An "orientation week" before the start of the programme introduces students to some intensive learning activities. This is run, uniquely, by students from the previous programme, and seeks to foster both a sense of community and a culture that encourages lifelong learning and development.

When students start the four-term programme they are divided into streams of around 50 people, subdivided into learning groups of six or seven. Martyn Jones initially builds his first-term groups to provide a balanced mix of specialism - marketing, finance and so on. There are no subject exemptions, so even qualified professionals must undertake their own specialism: everyone is part of a learning team, and must help their team colleagues. The school also wants students with expert knowledge to contribute to the debate.

In the second term, groups are re-formed to include a mix of personalities. After all, at work, people must collaborate with all types, including those they may dislike. The volume of work given to these teams is more than any individual can cope with, so they have to trust other members of their team, and be able to delegate tasks to them. This is an important part of personal development. In the subsequent terms there is a little more emphasis on developing individual skills, though not to the exclusion of teamwork.

Although the course is the same for full- and part-time students, their motives for taking the programme tend to differ. Nine out of ten of those on the full-time programme have given up their jobs, and pay their own fees and subsistence from savings and loans. Many want to move to a new field; others to move from a specialist management role into general management.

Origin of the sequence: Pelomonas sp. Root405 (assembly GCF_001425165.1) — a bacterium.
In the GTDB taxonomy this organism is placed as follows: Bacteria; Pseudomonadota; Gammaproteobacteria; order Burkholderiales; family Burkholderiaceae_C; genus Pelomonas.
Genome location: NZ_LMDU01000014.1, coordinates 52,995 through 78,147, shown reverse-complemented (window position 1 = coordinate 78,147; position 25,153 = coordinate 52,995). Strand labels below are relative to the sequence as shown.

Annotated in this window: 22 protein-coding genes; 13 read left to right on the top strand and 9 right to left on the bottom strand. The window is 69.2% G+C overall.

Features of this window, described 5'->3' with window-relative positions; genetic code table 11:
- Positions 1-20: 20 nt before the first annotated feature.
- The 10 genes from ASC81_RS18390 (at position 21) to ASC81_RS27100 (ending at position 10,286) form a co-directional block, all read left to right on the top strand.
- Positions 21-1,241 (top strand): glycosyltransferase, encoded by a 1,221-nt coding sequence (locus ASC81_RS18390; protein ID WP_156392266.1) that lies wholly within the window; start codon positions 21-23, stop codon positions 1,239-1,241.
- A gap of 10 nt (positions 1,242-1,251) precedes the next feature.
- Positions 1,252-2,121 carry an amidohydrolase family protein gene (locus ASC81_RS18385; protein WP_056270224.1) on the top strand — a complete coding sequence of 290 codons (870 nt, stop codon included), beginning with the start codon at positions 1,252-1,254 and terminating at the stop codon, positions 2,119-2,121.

For example, Sara Holmes, a current student, was an independent television producer for eight years. She wanted to move into broadcasting administration, but could see no way of doing so without an MBA. Amrit Mehta, an Indian with four years' sales and marketing experience in the Middle East, wants to enter general management.

Do students who finance themselves think the investment is worthwhile? Martin Dalgleish, from Australia, calculates that his one-year MBA has cost him pounds 75,000 in fees, fares, subsistence and lost earnings. But he is confident that he will recoup his investment in extra earnings within three years. Money is not the only factor. Sara Holmes says that her investment will have been justified if she can move into a new career at the same salary, although she expects to get more.

On the other hand, most part-time students are sponsored by their employer, 80 per cent of them as part of a management development programme, and expect to move from a specialist role into general management. Cranfield aims to develop a three-way partnership between the student, the school and the sponsoring employer. This is formalised in a framework "learning contract" which is agreed between the three partners at the start of the programme. It covers the objectives of the student and his or her sponsor - the support to be provided by the school and the employer - and the career development objectives.

Finally, Martyn Jones reminds employers that after completing the course "their employees have gone through a developmental process. They cannot bring a person back to an unchanged job".